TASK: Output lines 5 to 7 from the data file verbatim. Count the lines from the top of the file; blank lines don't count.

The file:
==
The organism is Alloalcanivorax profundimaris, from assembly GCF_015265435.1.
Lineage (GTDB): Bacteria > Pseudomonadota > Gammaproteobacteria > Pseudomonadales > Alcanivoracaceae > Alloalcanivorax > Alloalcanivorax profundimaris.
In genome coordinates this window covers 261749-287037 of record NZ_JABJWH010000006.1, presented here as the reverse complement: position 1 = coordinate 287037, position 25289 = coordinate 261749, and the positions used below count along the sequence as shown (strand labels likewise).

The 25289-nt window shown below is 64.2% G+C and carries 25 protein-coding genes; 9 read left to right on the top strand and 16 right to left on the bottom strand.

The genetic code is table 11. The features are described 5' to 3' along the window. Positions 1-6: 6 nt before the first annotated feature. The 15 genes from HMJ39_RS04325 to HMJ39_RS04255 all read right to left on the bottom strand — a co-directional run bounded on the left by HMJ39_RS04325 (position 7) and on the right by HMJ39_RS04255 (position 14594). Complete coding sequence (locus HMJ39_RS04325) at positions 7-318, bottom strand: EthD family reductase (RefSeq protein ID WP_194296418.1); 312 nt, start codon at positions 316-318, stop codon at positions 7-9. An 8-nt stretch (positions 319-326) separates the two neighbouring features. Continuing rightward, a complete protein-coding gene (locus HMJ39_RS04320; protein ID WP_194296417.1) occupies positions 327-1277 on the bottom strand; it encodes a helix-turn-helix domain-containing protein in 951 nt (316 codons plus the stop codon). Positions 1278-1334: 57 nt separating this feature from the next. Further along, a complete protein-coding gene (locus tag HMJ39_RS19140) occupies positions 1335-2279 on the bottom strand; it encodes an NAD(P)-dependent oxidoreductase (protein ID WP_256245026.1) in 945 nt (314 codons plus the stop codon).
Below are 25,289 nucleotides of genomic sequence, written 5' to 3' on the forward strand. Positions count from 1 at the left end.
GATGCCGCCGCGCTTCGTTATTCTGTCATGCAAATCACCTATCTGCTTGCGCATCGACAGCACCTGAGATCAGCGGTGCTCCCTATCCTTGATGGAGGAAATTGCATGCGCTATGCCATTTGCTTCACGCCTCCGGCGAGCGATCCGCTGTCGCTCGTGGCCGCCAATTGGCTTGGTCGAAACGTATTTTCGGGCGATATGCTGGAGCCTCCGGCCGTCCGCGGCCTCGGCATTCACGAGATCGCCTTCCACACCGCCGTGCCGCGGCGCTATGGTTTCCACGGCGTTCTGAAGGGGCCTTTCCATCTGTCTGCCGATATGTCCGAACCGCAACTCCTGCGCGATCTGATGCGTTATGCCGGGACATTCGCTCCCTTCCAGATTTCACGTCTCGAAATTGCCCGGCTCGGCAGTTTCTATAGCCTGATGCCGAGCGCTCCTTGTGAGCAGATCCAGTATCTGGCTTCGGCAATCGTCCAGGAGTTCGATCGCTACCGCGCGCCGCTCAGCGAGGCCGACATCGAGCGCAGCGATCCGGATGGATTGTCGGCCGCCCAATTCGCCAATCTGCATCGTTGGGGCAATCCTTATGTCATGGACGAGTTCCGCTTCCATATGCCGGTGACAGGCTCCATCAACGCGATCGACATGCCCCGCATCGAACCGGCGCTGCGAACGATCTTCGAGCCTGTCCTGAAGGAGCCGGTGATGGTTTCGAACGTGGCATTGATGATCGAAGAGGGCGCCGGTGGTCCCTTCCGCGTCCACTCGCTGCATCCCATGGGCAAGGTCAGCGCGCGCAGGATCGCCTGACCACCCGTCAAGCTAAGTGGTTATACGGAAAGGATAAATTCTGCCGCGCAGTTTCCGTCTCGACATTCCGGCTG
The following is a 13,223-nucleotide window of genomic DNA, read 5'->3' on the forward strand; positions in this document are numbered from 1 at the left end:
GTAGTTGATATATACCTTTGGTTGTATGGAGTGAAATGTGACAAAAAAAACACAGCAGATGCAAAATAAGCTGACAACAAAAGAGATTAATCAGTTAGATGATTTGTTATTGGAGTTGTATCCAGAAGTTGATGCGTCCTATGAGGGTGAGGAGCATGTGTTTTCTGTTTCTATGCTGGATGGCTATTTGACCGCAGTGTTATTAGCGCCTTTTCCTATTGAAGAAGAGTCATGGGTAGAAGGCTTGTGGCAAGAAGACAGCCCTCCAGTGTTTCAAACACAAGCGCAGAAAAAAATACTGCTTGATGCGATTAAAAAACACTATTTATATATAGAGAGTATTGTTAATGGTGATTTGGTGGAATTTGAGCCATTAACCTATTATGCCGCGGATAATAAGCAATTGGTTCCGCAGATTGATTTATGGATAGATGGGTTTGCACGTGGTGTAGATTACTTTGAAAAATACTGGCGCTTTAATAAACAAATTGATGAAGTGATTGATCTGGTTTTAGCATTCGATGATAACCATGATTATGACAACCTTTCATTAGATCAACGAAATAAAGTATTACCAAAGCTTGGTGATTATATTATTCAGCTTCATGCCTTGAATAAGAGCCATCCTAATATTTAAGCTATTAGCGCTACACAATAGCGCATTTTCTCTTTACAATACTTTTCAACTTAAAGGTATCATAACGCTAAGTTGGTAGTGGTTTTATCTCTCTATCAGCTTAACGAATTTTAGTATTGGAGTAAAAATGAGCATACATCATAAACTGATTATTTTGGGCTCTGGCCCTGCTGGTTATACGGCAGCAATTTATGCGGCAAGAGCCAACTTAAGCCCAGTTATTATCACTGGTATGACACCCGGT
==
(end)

The genetic code is table 11. The features are described 5' to 3' along the window. Positions 1-6: 6 nt before the first annotated feature. The 15 genes from HMJ39_RS04325 to HMJ39_RS04255 all read right to left on the bottom strand — a co-directional run bounded on the left by HMJ39_RS04325 (position 7) and on the right by HMJ39_RS04255 (position 14594). Complete coding sequence (locus HMJ39_RS04325) at positions 7-318, bottom strand: EthD family reductase (RefSeq protein ID WP_194296418.1); 312 nt, start codon at positions 316-318, stop codon at positions 7-9. An 8-nt stretch (positions 319-326) separates the two neighbouring features. Continuing rightward, a complete protein-coding gene (locus HMJ39_RS04320; protein ID WP_194296417.1) occupies positions 327-1277 on the bottom strand; it encodes a helix-turn-helix domain-containing protein in 951 nt (316 codons plus the stop codon). Positions 1278-1334: 57 nt separating this feature from the next. Further along, a complete protein-coding gene (locus tag HMJ39_RS19140) occupies positions 1335-2279 on the bottom strand; it encodes an NAD(P)-dependent oxidoreductase (protein ID WP_256245026.1) in 945 nt (314 codons plus the stop codon).
Below are 25,289 nucleotides of genomic sequence, written 5' to 3' on the forward strand. Positions count from 1 at the left end.
GATGCCGCCGCGCTTCGTTATTCTGTCATGCAAATCACCTATCTGCTTGCGCATCGACAGCACCTGAGATCAGCGGTGCTCCCTATCCTTGATGGAGGAAATTGCATGCGCTATGCCATTTGCTTCACGCCTCCGGCGAGCGATCCGCTGTCGCTCGTGGCCGCCAATTGGCTTGGTCGAAACGTATTTTCGGGCGATATGCTGGAGCCTCCGGCCGTCCGCGGCCTCGGCATTCACGAGATCGCCTTCCACACCGCCGTGCCGCGGCGCTATGGTTTCCACGGCGTTCTGAAGGGGCCTTTCCATCTGTCTGCCGATATGTCCGAACCGCAACTCCTGCGCGATCTGATGCGTTATGCCGGGACATTCGCTCCCTTCCAGATTTCACGTCTCGAAATTGCCCGGCTCGGCAGTTTCTATAGCCTGATGCCGAGCGCTCCTTGTGAGCAGATCCAGTATCTGGCTTCGGCAATCGTCCAGGAGTTCGATCGCTACCGCGCGCCGCTCAGCGAGGCCGACATCGAGCGCAGCGATCCGGATGGATTGTCGGCCGCCCAATTCGCCAATCTGCATCGTTGGGGCAATCCTTATGTCATGGACGAGTTCCGCTTCCATATGCCGGTGACAGGCTCCATCAACGCGATCGACATGCCCCGCATCGAACCGGCGCTGCGAACGATCTTCGAGCCTGTCCTGAAGGAGCCGGTGATGGTTTCGAACGTGGCATTGATGATCGAAGAGGGCGCCGGTGGTCCCTTCCGCGTCCACTCGCTGCATCCCATGGGCAAGGTCAGCGCGCGCAGGATCGCCTGACCACCCGTCAAGCTAAGTGGTTATACGGAAAGGATAAATTCTGCCGCGCAGTTTCCGTCTCGACATTCCGGCTG